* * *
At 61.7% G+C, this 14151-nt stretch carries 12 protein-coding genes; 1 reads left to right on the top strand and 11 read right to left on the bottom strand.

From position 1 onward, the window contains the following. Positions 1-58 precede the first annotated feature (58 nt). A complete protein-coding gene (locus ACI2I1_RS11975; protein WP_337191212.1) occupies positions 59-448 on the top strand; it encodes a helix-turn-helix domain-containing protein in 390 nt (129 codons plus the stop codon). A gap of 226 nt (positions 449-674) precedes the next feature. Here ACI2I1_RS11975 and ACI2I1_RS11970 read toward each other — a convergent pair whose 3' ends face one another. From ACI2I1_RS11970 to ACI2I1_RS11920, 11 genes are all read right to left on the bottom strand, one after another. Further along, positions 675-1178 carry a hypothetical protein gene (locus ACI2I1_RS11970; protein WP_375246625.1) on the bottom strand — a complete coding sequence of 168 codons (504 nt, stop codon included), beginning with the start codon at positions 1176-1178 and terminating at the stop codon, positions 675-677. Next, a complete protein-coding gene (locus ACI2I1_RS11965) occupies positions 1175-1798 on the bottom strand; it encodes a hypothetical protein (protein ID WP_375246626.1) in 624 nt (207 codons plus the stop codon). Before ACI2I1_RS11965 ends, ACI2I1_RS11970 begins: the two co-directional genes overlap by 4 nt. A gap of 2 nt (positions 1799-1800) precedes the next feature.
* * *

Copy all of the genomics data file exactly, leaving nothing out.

At 61.7% G+C, this 14151-nt stretch carries 12 protein-coding genes; 1 reads left to right on the top strand and 11 read right to left on the bottom strand.

From position 1 onward, the window contains the following. Positions 1-58 precede the first annotated feature (58 nt). A complete protein-coding gene (locus ACI2I1_RS11975; protein WP_337191212.1) occupies positions 59-448 on the top strand; it encodes a helix-turn-helix domain-containing protein in 390 nt (129 codons plus the stop codon). A gap of 226 nt (positions 449-674) precedes the next feature. Here ACI2I1_RS11975 and ACI2I1_RS11970 read toward each other — a convergent pair whose 3' ends face one another. From ACI2I1_RS11970 to ACI2I1_RS11920, 11 genes are all read right to left on the bottom strand, one after another. Further along, positions 675-1178 carry a hypothetical protein gene (locus ACI2I1_RS11970; protein WP_375246625.1) on the bottom strand — a complete coding sequence of 168 codons (504 nt, stop codon included), beginning with the start codon at positions 1176-1178 and terminating at the stop codon, positions 675-677. Next, a complete protein-coding gene (locus ACI2I1_RS11965) occupies positions 1175-1798 on the bottom strand; it encodes a hypothetical protein (protein ID WP_375246626.1) in 624 nt (207 codons plus the stop codon). Before ACI2I1_RS11965 ends, ACI2I1_RS11970 begins: the two co-directional genes overlap by 4 nt. A gap of 2 nt (positions 1799-1800) precedes the next feature.